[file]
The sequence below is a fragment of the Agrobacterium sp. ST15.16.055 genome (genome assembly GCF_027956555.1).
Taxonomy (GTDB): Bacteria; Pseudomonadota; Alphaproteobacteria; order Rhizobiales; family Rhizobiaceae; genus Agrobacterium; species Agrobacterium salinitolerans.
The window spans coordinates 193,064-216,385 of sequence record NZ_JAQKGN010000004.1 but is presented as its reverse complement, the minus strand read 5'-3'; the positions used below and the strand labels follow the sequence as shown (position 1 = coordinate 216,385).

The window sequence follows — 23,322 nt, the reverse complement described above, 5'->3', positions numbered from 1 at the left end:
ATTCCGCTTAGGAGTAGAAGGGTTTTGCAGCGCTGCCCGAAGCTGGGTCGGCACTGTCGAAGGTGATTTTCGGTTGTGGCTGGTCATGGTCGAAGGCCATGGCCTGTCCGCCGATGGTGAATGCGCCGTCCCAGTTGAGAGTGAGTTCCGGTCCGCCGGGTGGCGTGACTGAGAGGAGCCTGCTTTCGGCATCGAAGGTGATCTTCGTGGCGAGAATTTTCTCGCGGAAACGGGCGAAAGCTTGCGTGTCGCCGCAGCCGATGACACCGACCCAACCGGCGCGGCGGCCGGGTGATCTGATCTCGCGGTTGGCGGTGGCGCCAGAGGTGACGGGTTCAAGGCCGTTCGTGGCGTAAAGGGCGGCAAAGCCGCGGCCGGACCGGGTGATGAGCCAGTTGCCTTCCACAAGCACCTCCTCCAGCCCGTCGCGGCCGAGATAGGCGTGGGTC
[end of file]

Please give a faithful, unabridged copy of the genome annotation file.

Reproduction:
The sequence below is a fragment of the Agrobacterium sp. ST15.16.055 genome (genome assembly GCF_027956555.1).
Taxonomy (GTDB): Bacteria; Pseudomonadota; Alphaproteobacteria; order Rhizobiales; family Rhizobiaceae; genus Agrobacterium; species Agrobacterium salinitolerans.
The window spans coordinates 193,064-216,385 of sequence record NZ_JAQKGN010000004.1 but is presented as its reverse complement, the minus strand read 5'-3'; the positions used below and the strand labels follow the sequence as shown (position 1 = coordinate 216,385).

The window sequence follows — 23,322 nt, the reverse complement described above, 5'->3', positions numbered from 1 at the left end:
ATTCCGCTTAGGAGTAGAAGGGTTTTGCAGCGCTGCCCGAAGCTGGGTCGGCACTGTCGAAGGTGATTTTCGGTTGTGGCTGGTCATGGTCGAAGGCCATGGCCTGTCCGCCGATGGTGAATGCGCCGTCCCAGTTGAGAGTGAGTTCCGGTCCGCCGGGTGGCGTGACTGAGAGGAGCCTGCTTTCGGCATCGAAGGTGATCTTCGTGGCGAGAATTTTCTCGCGGAAACGGGCGAAAGCTTGCGTGTCGCCGCAGCCGATGACACCGACCCAACCGGCGCGGCGGCCGGGTGATCTGATCTCGCGGTTGGCGGTGGCGCCAGAGGTGACGGGTTCAAGGCCGTTCGTGGCGTAAAGGGCGGCAAAGCCGCGGCCGGACCGGGTGATGAGCCAGTTGCCTTCCACAAGCACCTCCTCCAGCCCGTCGCGGCCGAGATAGGCGTGGGTC